in a pose similar to one later given to the Statue of Liberty.
No ancient account mentions the harbor-spanning
pose and it seems unlikely the Greeks would have depicted one
of their gods in such an awkward manner. In addition, such a pose
would mean shutting down the harbor during the construction, something
not economically feasible.
When the statue was finished it was dedicated with
a poem: To you, o Sun, the people of Dorian Rhodes set up this
bronze statue reaching to Olympus, when they had pacified the
waves of war and crowned their city with the spoils taken from
the enemy. Not only over the seas but also on land did they kindle
the lovely torch of freedom and independence. For to the descendants
of Herakles belongs dominion over sea and land.
To Be Rebuilt?
to rebuild the Colossus of Rhodes has been discussed a number
of times in the last fifty years. The most recent proposal
came in 2008. East German artist Gert Hof hopes to construct
a new version of the statue to Helios. However, he does
not wish to make it an exact replica. Instead it will stand
up to three times as tall as the original and allow people
to enter it. At night it will tell "stories" using an innovative
The statue was constructed of bronze plates over
an iron framework (very similar to the Statue of Liberty which
is copper over a steel frame). According to the book of Pilon
of Byzantium, 15 tons of bronze were used and 9 tons of iron,
though these numbers seem low to modern architects. The Statue
of Liberty, roughly of the same size, weighs 225 tons. The Colossus,
which relied on weaker materials, must have weighed at least as
much and probably more.
Ancient accounts tell us that inside the statue
were several stone columns which acted as the main support. Iron
beams were driven into the stone and connected with the bronze
outer skin. Each bronze plate had to be carefully cast then hammered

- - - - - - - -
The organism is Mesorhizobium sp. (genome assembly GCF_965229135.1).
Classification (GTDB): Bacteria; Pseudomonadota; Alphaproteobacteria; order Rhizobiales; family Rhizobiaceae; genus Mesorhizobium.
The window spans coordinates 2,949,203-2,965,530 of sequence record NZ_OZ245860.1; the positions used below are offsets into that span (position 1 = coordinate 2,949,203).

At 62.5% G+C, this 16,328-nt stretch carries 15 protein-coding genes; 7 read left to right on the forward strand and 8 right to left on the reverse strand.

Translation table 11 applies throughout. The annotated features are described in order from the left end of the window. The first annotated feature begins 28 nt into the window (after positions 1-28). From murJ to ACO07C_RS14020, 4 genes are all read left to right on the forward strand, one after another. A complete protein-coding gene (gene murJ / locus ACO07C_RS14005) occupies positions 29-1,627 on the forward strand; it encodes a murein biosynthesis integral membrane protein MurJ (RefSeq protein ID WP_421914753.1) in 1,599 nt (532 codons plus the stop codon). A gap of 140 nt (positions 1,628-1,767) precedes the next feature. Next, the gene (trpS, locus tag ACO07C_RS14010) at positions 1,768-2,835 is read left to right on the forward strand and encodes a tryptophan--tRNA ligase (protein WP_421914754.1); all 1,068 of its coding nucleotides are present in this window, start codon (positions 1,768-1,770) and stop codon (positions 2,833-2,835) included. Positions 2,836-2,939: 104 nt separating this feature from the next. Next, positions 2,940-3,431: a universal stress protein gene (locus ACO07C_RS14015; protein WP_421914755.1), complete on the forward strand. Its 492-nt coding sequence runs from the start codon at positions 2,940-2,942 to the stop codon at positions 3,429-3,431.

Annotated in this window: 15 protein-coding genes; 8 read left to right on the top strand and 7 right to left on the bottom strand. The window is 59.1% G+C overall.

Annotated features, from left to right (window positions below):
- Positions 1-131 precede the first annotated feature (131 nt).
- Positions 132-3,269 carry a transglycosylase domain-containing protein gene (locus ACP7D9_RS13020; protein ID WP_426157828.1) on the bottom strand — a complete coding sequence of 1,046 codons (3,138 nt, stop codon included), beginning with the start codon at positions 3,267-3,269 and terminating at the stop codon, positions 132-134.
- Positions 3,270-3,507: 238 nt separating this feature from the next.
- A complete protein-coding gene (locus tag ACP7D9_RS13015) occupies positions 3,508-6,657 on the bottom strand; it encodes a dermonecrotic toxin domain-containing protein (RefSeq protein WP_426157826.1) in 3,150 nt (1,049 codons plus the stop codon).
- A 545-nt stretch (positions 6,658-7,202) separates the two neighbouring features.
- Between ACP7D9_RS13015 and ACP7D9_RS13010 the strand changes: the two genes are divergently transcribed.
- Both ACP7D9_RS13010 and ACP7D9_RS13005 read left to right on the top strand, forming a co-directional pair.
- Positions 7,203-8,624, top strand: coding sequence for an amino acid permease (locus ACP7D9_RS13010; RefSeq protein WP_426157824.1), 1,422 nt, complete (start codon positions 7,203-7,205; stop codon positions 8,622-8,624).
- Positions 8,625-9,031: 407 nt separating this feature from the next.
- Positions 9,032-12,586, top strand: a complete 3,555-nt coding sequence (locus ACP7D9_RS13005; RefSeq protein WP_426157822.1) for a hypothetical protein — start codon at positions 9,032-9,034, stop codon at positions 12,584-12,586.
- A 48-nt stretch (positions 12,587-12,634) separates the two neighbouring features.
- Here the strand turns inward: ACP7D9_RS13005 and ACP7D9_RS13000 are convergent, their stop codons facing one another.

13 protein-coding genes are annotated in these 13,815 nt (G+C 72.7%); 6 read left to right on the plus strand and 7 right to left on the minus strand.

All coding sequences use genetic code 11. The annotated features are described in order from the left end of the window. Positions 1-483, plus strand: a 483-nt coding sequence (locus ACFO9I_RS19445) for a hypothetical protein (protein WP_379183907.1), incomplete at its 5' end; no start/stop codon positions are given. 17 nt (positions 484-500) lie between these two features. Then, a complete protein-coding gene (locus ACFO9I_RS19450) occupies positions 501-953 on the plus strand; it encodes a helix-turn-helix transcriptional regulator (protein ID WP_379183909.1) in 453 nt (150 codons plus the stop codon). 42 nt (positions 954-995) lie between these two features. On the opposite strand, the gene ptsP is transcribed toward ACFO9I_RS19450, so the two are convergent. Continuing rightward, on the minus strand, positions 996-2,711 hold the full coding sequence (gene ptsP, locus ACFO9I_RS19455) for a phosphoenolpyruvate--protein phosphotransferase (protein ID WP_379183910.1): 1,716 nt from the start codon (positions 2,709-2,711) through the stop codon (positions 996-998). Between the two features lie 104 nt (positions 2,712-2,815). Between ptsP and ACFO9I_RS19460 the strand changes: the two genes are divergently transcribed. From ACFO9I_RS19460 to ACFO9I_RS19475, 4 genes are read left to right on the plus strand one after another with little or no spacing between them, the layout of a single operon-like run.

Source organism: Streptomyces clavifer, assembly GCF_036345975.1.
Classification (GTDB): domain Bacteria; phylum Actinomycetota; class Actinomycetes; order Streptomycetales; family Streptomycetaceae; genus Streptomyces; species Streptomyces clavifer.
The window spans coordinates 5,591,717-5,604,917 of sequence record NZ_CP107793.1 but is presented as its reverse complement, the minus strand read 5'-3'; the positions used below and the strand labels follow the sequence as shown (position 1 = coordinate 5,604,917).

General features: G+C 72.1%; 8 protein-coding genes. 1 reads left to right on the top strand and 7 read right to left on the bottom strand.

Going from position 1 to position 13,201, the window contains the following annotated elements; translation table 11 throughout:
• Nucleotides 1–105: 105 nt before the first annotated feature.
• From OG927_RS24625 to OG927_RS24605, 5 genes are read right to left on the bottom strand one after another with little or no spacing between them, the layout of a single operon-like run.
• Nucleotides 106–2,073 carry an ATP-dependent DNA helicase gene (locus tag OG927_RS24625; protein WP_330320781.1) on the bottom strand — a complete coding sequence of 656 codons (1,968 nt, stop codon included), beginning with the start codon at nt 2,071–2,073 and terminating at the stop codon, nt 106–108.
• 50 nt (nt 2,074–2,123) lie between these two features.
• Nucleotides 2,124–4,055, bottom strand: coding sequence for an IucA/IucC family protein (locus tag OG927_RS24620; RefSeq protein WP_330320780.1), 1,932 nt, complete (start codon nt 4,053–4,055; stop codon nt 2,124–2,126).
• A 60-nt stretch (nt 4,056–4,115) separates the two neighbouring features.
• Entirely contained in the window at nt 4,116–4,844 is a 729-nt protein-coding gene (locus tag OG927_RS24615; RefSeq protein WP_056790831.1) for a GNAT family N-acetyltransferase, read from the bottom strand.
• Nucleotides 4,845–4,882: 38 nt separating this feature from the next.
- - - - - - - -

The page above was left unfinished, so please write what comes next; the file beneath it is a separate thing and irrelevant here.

into the right shape for its location in the figure, then hoisted
into position and riveted to the surrounding plates and the iron
Some stories say that a massive earthen ramp was
used to access the statue during construction. Modern engineers,
however, calculate that such a ramp running all the way to the
top of the statue would have been too massive to be practical.
This lends credence to stories that the wood from the Helepolis
seige engine was reused to build a scaffolding around the statue
while it was being assembled.
The architect of this great construction was
Chares of Lindos, a Rhodian sculptor who was a patriot and fought
in defense of the city. Chares had been involved with large scale
statues before. His teacher, Lysippus, had constructed a 60-foot
high likeness of Zeus. Chares probably started by making smaller
versions of the statue, maybe three feet high, then used these
as a guide to shaping each of the bronze plates of the skin.
It is believed Chares did not live to see his project
finished. There are several legends that he committed suicide.
In one tale he has almost finished the statue when someone points
out a small flaw in the construction. The sculptor is so ashamed
of it he kills himself.
the Statue of Liberty with the Colossus:
Though the bodies are the same size, Liberty stands higher
because of the taller pedestal.
In another version the city fathers decide to double
the height of the statue. Chares only doubles his fee, forgetting
that doubling the height will mean an eightfold increase in the
amount of materials needed. This drives him into bankruptcy and
There is no evidence that either of these tales
is true, however.
of the Colossus
The Colossus stood proudly at the harbor entrance
for some fifty-six years. Each morning the sun must have caught
its polished bronze surface and made the god's figure shine. Then
an earthquake hit Rhodes in 226 BC and the statue collapsed. Huge
pieces of the figure lay along the harbor for centuries.
A computer simulation suggests that the shaking
of the earthquake made the rivets holding the bronze plates together
break. At first only a few weak ones gave way, but when they failed
the remaining stress was transferred to the surviving rivets,
which then also failed in with a cascading effect. Though some
accounts related that the statue fell over and broke apart when
it hit the ground, it is more likely pieces, starting with the
arms, dropped away. The legs and ankles might have even remained
in position following the quake.
"Even as it lies," wrote Pliny, "it excites our
wonder and admiration. Few men can clasp the thumb in their arms,
and its fingers are larger than most statues. Where the limbs
are broken asunder, vast caverns are seen yawning in the interior.
Within it, too, are to be seen large masses of rock, by the weight
of which the artist steadied it while erecting it."
It is said that the Egyptian king, Ptolemy III,
offered to pay for its reconstruction, but the people of Rhodes
refused his help. They had consulted the oracle of Delphi and
feared that somehow the statue had offended the god Helios, who
used the earthquake to throw it down.
In the seventh century A.D., the Arabs conquered
Rhodes and broke the remains of the Colossus up into smaller pieces
and sold it as scrap metal. Legend says it took 900 camels to
carry away the pieces. A sad end for what must have been a majestic
work of art.